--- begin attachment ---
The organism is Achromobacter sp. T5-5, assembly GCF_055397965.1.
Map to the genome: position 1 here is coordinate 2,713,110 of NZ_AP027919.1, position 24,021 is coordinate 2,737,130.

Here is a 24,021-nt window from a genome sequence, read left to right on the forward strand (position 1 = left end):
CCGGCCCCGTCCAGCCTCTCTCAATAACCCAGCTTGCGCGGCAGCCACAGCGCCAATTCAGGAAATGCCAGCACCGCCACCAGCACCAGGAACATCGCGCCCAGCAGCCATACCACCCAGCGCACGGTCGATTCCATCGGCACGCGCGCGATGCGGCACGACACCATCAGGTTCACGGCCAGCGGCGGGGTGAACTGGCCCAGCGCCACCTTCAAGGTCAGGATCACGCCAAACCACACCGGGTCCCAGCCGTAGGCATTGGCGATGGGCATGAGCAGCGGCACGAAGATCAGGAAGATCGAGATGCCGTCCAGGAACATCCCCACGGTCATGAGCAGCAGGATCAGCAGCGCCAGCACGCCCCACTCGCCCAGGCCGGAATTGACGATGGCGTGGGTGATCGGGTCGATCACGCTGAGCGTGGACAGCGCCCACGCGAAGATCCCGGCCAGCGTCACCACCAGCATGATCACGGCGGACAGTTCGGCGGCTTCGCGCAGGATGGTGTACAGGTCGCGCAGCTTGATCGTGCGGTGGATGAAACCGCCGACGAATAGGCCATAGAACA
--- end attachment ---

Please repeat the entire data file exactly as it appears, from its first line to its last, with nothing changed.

The organism is Achromobacter sp. T5-5, assembly GCF_055397965.1.
Map to the genome: position 1 here is coordinate 2,713,110 of NZ_AP027919.1, position 24,021 is coordinate 2,737,130.

Here is a 24,021-nt window from a genome sequence, read left to right on the forward strand (position 1 = left end):
CCGGCCCCGTCCAGCCTCTCTCAATAACCCAGCTTGCGCGGCAGCCACAGCGCCAATTCAGGAAATGCCAGCACCGCCACCAGCACCAGGAACATCGCGCCCAGCAGCCATACCACCCAGCGCACGGTCGATTCCATCGGCACGCGCGCGATGCGGCACGACACCATCAGGTTCACGGCCAGCGGCGGGGTGAACTGGCCCAGCGCCACCTTCAAGGTCAGGATCACGCCAAACCACACCGGGTCCCAGCCGTAGGCATTGGCGATGGGCATGAGCAGCGGCACGAAGATCAGGAAGATCGAGATGCCGTCCAGGAACATCCCCACGGTCATGAGCAGCAGGATCAGCAGCGCCAGCACGCCCCACTCGCCCAGGCCGGAATTGACGATGGCGTGGGTGATCGGGTCGATCACGCTGAGCGTGGACAGCGCCCACGCGAAGATCCCGGCCAGCGTCACCACCAGCATGATCACGGCGGACAGTTCGGCGGCTTCGCGCAGGATGGTGTACAGGTCGCGCAGCTTGATCGTGCGGTGGATGAAACCGCCGACGAATAGGCCATAGAACA